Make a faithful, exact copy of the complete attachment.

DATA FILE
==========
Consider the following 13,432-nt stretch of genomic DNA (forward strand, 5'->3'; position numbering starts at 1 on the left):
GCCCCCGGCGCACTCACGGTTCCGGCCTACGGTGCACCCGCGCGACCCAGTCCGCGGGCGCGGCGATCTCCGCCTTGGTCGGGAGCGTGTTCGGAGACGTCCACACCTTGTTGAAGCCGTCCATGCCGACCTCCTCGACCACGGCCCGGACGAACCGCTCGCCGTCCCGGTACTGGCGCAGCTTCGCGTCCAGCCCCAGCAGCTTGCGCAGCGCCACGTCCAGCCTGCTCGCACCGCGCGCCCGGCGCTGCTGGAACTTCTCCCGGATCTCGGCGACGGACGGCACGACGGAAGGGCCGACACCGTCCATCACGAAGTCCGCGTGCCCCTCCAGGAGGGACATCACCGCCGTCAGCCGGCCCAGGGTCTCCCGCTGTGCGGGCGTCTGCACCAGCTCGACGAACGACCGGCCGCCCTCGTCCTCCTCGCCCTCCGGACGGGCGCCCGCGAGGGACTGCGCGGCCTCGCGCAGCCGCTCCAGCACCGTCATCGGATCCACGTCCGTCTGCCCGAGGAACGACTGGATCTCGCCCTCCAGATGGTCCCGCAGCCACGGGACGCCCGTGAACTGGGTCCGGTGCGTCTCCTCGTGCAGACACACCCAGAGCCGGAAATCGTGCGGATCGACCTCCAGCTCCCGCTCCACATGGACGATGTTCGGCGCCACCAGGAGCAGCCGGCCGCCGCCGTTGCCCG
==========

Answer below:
Consider the following 13,432-nt stretch of genomic DNA (forward strand, 5'->3'; position numbering starts at 1 on the left):
GCCCCCGGCGCACTCACGGTTCCGGCCTACGGTGCACCCGCGCGACCCAGTCCGCGGGCGCGGCGATCTCCGCCTTGGTCGGGAGCGTGTTCGGAGACGTCCACACCTTGTTGAAGCCGTCCATGCCGACCTCCTCGACCACGGCCCGGACGAACCGCTCGCCGTCCCGGTACTGGCGCAGCTTCGCGTCCAGCCCCAGCAGCTTGCGCAGCGCCACGTCCAGCCTGCTCGCACCGCGCGCCCGGCGCTGCTGGAACTTCTCCCGGATCTCGGCGACGGACGGCACGACGGAAGGGCCGACACCGTCCATCACGAAGTCCGCGTGCCCCTCCAGGAGGGACATCACCGCCGTCAGCCGGCCCAGGGTCTCCCGCTGTGCGGGCGTCTGCACCAGCTCGACGAACGACCGGCCGCCCTCGTCCTCCTCGCCCTCCGGACGGGCGCCCGCGAGGGACTGCGCGGCCTCGCGCAGCCGCTCCAGCACCGTCATCGGATCCACGTCCGTCTGCCCGAGGAACGACTGGATCTCGCCCTCCAGATGGTCCCGCAGCCACGGGACGCCCGTGAACTGGGTCCGGTGCGTCTCCTCGTGCAGACACACCCAGAGCCGGAAATCGTGCGGATCGACCTCCAGCTCCCGCTCCACATGGACGATGTTCGGCGCCACCAGGAGCAGCCGGCCGCCGCCGTTGCCCG